Again, not trying to be a jerk but I gotta call it how I see it. I see a lot of folks with issues with their 12v systems that are directly caused by overcomplicating the system.
That being said, I hope you get this figured out but I’ll have to defer to someone who can make sense of all that you have going on there. If all else fails and you’re tired of banging your head against the wall just revert to the KISS method and eliminate all unnecessary gadgetry and start with the basics. I have a thread on here from years ago about building the cheapest 12v system I could put together at the time and that junky old system ran problem free for nearly two years. It was ugly as sin but I’ll take ugly and working over fancy and broken any day.
Pretty cool setup! I get the theory and it all checks out but in my opinion just way too much going on. I would remove the inverter/generator. Then wire one pump direct to the battery no fancy relay or china switch board with larger wire and one pump and run it with no plumbing changes.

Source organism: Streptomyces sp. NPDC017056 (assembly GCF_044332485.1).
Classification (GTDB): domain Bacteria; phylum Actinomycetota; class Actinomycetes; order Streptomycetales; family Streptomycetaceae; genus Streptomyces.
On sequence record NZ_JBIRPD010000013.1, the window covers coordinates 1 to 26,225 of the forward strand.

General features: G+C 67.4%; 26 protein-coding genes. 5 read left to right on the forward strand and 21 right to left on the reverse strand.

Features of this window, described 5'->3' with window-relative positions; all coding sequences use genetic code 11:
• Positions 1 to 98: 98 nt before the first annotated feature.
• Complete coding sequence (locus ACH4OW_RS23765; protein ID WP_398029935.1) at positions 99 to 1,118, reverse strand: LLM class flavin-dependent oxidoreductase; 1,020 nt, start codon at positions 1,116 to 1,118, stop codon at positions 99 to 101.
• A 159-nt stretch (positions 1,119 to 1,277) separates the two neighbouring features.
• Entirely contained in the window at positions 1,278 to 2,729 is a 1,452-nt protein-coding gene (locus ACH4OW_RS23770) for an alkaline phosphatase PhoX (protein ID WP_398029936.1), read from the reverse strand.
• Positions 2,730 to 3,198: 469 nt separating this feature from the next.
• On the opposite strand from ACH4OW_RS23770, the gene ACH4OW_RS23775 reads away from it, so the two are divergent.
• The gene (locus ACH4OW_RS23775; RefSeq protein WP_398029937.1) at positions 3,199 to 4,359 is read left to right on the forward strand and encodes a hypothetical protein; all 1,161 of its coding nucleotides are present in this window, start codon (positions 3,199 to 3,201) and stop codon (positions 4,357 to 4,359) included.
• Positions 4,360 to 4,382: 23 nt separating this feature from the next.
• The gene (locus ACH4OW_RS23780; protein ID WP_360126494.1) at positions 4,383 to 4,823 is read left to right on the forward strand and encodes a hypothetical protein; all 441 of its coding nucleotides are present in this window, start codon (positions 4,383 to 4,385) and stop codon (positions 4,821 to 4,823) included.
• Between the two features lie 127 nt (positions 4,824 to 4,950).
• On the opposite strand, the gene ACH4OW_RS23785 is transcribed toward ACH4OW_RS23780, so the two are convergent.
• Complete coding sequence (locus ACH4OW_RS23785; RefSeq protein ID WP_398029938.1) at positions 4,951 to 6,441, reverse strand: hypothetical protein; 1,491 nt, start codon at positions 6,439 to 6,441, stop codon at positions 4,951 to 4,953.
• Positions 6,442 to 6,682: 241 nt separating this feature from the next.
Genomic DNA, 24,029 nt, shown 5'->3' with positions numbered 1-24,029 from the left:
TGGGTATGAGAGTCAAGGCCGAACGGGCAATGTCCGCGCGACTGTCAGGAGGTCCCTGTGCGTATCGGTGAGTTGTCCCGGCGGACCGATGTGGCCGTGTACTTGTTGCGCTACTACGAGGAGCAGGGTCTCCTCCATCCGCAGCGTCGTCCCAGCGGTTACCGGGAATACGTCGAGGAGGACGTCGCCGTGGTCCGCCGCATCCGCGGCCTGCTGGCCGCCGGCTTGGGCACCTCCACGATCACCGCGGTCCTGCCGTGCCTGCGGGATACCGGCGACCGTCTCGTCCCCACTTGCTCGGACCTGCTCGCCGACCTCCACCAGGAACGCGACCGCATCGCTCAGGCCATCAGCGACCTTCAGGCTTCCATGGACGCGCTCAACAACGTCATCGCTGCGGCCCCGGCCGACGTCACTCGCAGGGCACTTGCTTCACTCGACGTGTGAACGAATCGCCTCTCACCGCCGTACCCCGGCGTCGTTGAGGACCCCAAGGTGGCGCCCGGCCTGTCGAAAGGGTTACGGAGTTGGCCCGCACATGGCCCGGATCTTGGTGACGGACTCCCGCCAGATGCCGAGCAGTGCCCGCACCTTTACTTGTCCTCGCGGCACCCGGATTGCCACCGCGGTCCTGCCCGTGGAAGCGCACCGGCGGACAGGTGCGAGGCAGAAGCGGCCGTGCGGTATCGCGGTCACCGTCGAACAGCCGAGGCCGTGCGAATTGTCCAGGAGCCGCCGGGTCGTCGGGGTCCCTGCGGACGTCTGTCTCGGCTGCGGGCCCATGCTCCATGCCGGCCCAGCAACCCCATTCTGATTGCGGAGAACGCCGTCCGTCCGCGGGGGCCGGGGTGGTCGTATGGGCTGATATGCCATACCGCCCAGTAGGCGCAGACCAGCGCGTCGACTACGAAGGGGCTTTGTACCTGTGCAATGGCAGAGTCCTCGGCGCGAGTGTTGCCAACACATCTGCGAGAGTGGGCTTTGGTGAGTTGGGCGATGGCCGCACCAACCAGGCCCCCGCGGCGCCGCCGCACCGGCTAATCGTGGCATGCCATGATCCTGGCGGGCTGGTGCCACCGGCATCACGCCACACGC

If that doesnt get hot add another motor with simple wiring.
I will agree with dcbrock and say i think your wires are too small. You may also be short cycling the pump. If it is pulsing it will create heat and kill it.
Uni seals will have less failure long term vs those bulkheads. Also since you seem to be comfortable with electronics consider removing the pressure switches and use a single programmable pressure switch to run it all. See “freedom double eagle” setup for ideas.
No offense taken at all. I appreciate the feedback, and I’m also a big fan of the KISS method. Do what works.
I also believe in challenging the status quo and thinking outside the box, and when you do that, it always comes with critics. It’s only stupid until it works and then it’s forward thinking.
The only reason I have the generator is so I can charge my tesla that pulls the trailer! Had you going there for a minute didn’t I?